Current estate planning clients are looking to leave more than money and property to the next generation. As Businessweek reports, people are now attempting to leave their personal legacies through devices such as ethical wills, life histories, and video recordings. Through these devices, people are adding a human component to traditional estate planning.
According to certified financial planner Neal Van Zutphen, “There’s an element regarding money, but it is really more about affirming your life as a legacy.” Because of the various ways to create a personal legacy component of a will, these can be done as a small do-it-yourself project, or a more intensive, expert-guided concept. Perhaps the most frequently used form is the ethical will, which is a simple letter to one’s family. Van Zutphen provides all of his clients with workbooks to assist them in preparing ethical wills.
Retired psychiatrist Paul Wilson undertook a more involved project when he decided to write a 60-page memoir for his children and grandchildren. Wilson plans to self-publish the memoir, which will contain photographs and newspaper articles. Wilson explained, “It’s therapeutic in that I come out of this learning more about myself – my present and my past … but the reward is more the experience of allowing myself to wander back to those times, and describe them in words as precise and concise as I can.”
An Oklahoma judge has recently held that J.P. Morgan & Chase Co.’s administration of the Carolyn S. Burford trust was “grossly negligent and reckless.” As a result, the court ordered J.P. Morgan to pay the trust $18.1 million, as well as punitive damages and legal fees.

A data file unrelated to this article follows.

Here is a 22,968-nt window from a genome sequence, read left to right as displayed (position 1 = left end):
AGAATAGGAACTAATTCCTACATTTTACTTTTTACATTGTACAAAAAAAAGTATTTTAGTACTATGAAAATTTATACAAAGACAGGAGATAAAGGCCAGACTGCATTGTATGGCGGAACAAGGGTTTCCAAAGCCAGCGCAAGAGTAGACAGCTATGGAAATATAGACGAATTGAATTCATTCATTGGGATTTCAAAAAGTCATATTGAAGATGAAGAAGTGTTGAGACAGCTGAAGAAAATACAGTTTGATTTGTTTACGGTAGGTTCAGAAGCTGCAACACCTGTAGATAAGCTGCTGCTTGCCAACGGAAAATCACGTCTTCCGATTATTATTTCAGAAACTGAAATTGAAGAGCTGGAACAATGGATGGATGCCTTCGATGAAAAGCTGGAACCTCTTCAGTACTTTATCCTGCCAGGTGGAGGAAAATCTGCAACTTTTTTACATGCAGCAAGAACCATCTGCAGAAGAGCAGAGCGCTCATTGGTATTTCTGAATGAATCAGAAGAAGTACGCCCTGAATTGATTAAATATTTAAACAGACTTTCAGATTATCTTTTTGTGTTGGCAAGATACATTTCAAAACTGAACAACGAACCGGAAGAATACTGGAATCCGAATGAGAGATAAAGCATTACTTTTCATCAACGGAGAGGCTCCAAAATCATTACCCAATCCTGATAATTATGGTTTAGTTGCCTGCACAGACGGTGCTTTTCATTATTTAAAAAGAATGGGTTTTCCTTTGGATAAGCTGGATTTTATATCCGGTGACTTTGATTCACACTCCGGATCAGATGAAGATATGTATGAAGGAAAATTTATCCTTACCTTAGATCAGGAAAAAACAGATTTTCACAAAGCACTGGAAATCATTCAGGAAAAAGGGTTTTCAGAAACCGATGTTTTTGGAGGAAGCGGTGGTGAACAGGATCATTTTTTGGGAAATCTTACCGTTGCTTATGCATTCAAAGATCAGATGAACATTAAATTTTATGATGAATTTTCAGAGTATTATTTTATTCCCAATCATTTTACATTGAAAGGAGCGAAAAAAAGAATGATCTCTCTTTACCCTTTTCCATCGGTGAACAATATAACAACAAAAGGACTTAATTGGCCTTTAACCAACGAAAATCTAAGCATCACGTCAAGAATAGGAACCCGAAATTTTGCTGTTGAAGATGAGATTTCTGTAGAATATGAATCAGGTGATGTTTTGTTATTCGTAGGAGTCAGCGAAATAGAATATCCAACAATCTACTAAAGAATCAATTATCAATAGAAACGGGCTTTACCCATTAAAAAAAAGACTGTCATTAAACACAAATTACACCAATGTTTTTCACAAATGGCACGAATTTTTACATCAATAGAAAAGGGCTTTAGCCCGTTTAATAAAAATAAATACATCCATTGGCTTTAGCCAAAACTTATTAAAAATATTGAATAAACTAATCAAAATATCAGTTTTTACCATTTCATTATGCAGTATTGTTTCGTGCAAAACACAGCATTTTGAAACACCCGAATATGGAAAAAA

According to a recent article in the New York Times, the order for monetary damages came after the Tulsa County Judge found that J.P. Morgan breached its fiduciary duties in handling the trust account. In 2000, J.P. Morgan sold variable prepaid forward contracts to the trust. The court determined that this sale was a breach of fiduciary duty. Not only did the bank fail to ensure that the client understood what the product was, but it also failed to disclose the fact that the transaction was beneficial to the bank. The court further found that the bank was “double dipping” when it used the proceeds from the contracts to further invest in it’s own investment products.
Current law requires that brokers handling trust accounts act in the best interest of the client. According to J.P. Morgan spokesperson Douglas Morris, “We disagree with the court’s decision and will take all appropriate measures to respond, including appealing the decision.”
Every day, people are living more of their lives online. Whether via Facebook or online banking, millions of people conduct substantial portions of their personal and professional business online. All of this online activity creates what are known as digital assets. As the Pittsburgh Post-Gazette reports, these digital assets are often forgotten when it comes to estate planning.
There are many different categories of internet assets, some examples include: social media accounts, email, financial products such as banking, reward programs such as frequent flyer miles, and entertainment accounts such as iTunes and Netflix. Without conducting simple estate planning for these digital assets, heirs may be unable to even identify all of the deceased’s virtual property, let alone gain access to it.
The easiest solution to this problem is to create a list of all your online accounts, passwords, and security question answers. Keep this list in a secure place where your family can access it if you pass away or become incapacitated. There are also online services that will manage your digital assets for you such as Legacy Locker.
This site charges a fee for its legacy protection services, however it also provides a number of bonus features such as protected document storage and backup.
Discussing your digital assets with a qualified estate planner is the only trusted way to ensure that your estate plan is complete.